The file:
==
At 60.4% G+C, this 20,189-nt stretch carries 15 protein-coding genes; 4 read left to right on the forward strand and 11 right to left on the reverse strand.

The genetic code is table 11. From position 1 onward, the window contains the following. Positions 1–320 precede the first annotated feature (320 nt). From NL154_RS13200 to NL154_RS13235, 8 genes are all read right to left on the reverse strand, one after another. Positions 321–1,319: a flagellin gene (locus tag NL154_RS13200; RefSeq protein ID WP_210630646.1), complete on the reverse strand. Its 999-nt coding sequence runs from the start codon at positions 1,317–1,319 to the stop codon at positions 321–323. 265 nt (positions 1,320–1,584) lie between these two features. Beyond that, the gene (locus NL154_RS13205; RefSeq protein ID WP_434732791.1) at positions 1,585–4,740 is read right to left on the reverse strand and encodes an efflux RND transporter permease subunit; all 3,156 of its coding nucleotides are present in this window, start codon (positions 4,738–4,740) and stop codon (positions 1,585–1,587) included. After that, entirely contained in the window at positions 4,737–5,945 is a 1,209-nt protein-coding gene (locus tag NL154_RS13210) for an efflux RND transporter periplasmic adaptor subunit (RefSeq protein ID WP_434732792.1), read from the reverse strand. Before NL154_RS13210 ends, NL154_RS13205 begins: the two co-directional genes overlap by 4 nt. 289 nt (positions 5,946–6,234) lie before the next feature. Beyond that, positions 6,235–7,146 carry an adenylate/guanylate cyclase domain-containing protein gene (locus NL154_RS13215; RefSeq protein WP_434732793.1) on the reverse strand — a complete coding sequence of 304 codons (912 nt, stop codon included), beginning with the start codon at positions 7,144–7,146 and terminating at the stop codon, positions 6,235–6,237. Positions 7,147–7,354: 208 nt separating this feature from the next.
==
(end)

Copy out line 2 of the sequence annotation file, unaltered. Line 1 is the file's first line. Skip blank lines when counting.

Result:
The genetic code is table 11. From position 1 onward, the window contains the following. Positions 1–320 precede the first annotated feature (320 nt). From NL154_RS13200 to NL154_RS13235, 8 genes are all read right to left on the reverse strand, one after another. Positions 321–1,319: a flagellin gene (locus tag NL154_RS13200; RefSeq protein ID WP_210630646.1), complete on the reverse strand. Its 999-nt coding sequence runs from the start codon at positions 1,317–1,319 to the stop codon at positions 321–323. 265 nt (positions 1,320–1,584) lie between these two features. Beyond that, the gene (locus NL154_RS13205; RefSeq protein ID WP_434732791.1) at positions 1,585–4,740 is read right to left on the reverse strand and encodes an efflux RND transporter permease subunit; all 3,156 of its coding nucleotides are present in this window, start codon (positions 4,738–4,740) and stop codon (positions 1,585–1,587) included. After that, entirely contained in the window at positions 4,737–5,945 is a 1,209-nt protein-coding gene (locus tag NL154_RS13210) for an efflux RND transporter periplasmic adaptor subunit (RefSeq protein ID WP_434732792.1), read from the reverse strand. Before NL154_RS13210 ends, NL154_RS13205 begins: the two co-directional genes overlap by 4 nt. 289 nt (positions 5,946–6,234) lie before the next feature. Beyond that, positions 6,235–7,146 carry an adenylate/guanylate cyclase domain-containing protein gene (locus NL154_RS13215; RefSeq protein WP_434732793.1) on the reverse strand — a complete coding sequence of 304 codons (912 nt, stop codon included), beginning with the start codon at positions 7,144–7,146 and terminating at the stop codon, positions 6,235–6,237. Positions 7,147–7,354: 208 nt separating this feature from the next.